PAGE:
I was able to get by a few of the booths of the players in the avalanche safety game while at the Outdoor Retailer trade show yesterday. I’m keen to Ortovox products, but it’s always fun to see what other products are out there as well.
My first stop was at Ortovox, who is making some great improvements to the high tech S1 avalanche transceiver. Some of the feedback was that the S1 had too many features, so they have streamlined the S1+ for Fall 2011, automated some features and made it more user friendly. For one, the button on the side to open the LCD screen has been removed, making going to search mode much simpler. Secondly, there will now be only four icons to choose from in the menu screen, the test mode, 4+ mode, search and tools. The S1+ also gets the Smart Antenna technology now in their 3+ unit, which reduces spikes and dead spots. The compass and inclinometer features have been removed (or made unusable by operator), but the beacon now calibrates itself automatically. This is nice because in the past you needed to recalibrate the S1 when you changed the batteries and also when you traveled to a different hemisphere. The S1 will also run on only 2 AAA batteries (it now uses 3) and sell for $449 next year. A $50 reduction in price from this year.
Iâ€™ve been seeing more and more people wearing Ortovox clothing lately. I like the bright colors and slim fit, and the wool products they make compete with the best in the business. One piece I really liked was the Piz Bianco jacket (Piz Bernina), which is insulated with lofted wool, weights about a pound and would be a great extra layer for backcountry skiing. the lofted-wool seems to provide more durable insulation than down and synthetic offerings, and doesn’t harm any animals in the process. They also had a cool Patagonia R1 Hoody-type layer made from a mixture of merino and polyester. These layers that combine a hood into a base layer are great for those super cold days. (Are you listening Arcteryx?)
A couple years ago, a friend from Jackson took over the Pieps department at Liberty Mountain (who distributes Pieps in the US), so when he told me Pieps was coming out with a rechargeable beacon that also had a GPS, I wanted to check it out. The new beacon is called the Vector and while it does use GPS functionality in how it searches, and provides the user with a coordinate to give to SAR (or your mom) in case of an emergency.Â Currently, doesn’t do the track and track-back functions that really make a GPS useful (IMHO), however, the four=antenna Vector (with similar Ortovox-style Smart Antenna) does use the built-in GPS to make searches faster by helping the searcher maximize the 80M search range (most people make their search grids too small). During the secondary search phase (when you actually find a beacon and start to go towards it), and once it has logged a few way-points, the Vector also helps you take a more direct line to the victim, instead of forcing you to follow the line-of-flux, which is a longer distance. The sky is the limit with GPS technology in avalanche beacons and it will be interesting to see where it goes in the future.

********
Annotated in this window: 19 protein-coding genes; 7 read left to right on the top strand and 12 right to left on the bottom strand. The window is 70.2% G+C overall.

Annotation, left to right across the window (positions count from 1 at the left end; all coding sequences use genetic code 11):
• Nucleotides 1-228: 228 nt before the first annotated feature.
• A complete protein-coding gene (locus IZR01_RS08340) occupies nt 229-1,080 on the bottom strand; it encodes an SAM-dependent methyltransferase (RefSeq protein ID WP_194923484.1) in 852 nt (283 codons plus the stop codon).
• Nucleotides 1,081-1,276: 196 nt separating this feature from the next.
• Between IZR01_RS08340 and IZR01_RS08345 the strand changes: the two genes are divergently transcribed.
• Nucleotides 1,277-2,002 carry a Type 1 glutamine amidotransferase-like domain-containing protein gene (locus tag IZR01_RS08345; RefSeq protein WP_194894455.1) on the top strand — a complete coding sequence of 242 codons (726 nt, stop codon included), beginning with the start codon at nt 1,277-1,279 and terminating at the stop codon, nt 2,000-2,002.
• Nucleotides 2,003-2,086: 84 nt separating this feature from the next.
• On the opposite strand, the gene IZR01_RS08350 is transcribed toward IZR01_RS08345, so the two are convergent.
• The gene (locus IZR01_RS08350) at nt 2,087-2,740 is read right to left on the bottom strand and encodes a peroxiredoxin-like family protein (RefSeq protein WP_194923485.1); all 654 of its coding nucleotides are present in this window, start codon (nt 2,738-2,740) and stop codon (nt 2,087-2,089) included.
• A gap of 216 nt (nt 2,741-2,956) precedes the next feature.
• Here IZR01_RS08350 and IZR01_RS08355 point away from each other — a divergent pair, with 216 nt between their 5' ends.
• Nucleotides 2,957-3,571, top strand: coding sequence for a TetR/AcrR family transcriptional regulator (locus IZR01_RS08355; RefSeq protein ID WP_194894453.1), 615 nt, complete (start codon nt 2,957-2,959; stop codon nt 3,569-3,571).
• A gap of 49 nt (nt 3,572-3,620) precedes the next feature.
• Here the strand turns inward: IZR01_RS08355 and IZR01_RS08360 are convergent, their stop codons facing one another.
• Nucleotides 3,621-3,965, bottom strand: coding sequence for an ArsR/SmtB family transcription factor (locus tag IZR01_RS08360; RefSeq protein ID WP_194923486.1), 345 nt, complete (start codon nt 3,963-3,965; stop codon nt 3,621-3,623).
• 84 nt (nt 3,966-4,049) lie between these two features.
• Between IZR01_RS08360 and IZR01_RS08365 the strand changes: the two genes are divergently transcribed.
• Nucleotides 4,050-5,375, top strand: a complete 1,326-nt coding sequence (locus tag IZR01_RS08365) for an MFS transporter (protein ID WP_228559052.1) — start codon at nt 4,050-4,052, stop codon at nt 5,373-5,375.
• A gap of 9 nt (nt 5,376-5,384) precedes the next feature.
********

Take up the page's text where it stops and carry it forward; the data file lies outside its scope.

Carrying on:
Pieps also has a new doggie or snowmobile beacon called the TX600, which transmits at 600Mhz, compared to 457Mhz that all other avalanche transceivers transmit at. While not all transceivers would be able to locate the TX600, the Pieps DPS and Vector units will have a mode to hone in on the 600Mhz frequency. No more RIP for Fido, but you better be ready to give him mouth-to-mouth if he’s not breathing after being buried for 10 minutes. Woof.
I haven’t heard any more information about the BCA Tracker2 update, but the crew at Backcountry Access said they will soon begin testing some of the returned beacons and try to figure out what’s been going on. They do have a nice new inclinometer gadget that they were showing. It can be strapped to your ski or pole, and it’s nice that it now reads up to 60 degrees, the older model stopped at 50, just when things start to get interesting. BCA also will add two more ABS packs to their Float backpack line. A side-country model, the Float 18L ($685) and a larger Float 36L ($785) model, that I think is more of the size I would be interested in using if I were to want an ABS pack.Â Another day at the trade show for me today, then back to JH for more SKIING!!!